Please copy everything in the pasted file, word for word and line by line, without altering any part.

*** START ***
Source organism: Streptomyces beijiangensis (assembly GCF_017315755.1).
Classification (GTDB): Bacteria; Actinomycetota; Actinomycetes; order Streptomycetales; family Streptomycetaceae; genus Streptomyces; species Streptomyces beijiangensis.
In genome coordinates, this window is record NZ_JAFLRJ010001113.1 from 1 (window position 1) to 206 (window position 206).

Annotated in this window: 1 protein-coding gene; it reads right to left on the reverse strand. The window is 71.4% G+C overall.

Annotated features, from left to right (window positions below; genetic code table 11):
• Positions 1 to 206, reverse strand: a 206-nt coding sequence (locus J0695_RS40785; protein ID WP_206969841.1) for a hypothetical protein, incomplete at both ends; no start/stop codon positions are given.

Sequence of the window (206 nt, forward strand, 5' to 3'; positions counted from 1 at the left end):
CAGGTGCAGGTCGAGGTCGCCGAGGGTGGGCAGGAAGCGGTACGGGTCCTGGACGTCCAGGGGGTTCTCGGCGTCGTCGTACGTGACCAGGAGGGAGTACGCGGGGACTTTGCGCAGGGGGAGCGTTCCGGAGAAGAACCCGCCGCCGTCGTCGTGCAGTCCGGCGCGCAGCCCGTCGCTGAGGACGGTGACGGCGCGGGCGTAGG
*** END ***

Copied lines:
Source organism: Streptomyces beijiangensis (assembly GCF_017315755.1).
Classification (GTDB): Bacteria; Actinomycetota; Actinomycetes; order Streptomycetales; family Streptomycetaceae; genus Streptomyces; species Streptomyces beijiangensis.
In genome coordinates, this window is record NZ_JAFLRJ010001113.1 from 1 (window position 1) to 206 (window position 206).

Annotated in this window: 1 protein-coding gene; it reads right to left on the reverse strand. The window is 71.4% G+C overall.

Annotated features, from left to right (window positions below; genetic code table 11):
• Positions 1 to 206, reverse strand: a 206-nt coding sequence (locus J0695_RS40785; protein ID WP_206969841.1) for a hypothetical protein, incomplete at both ends; no start/stop codon positions are given.

Sequence of the window (206 nt, forward strand, 5' to 3'; positions counted from 1 at the left end):
CAGGTGCAGGTCGAGGTCGCCGAGGGTGGGCAGGAAGCGGTACGGGTCCTGGACGTCCAGGGGGTTCTCGGCGTCGTCGTACGTGACCAGGAGGGAGTACGCGGGGACTTTGCGCAGGGGGAGCGTTCCGGAGAAGAACCCGCCGCCGTCGTCGTGCAGTCCGGCGCGCAGCCCGTCGCTGAGGACGGTGACGGCGCGGGCGTAGG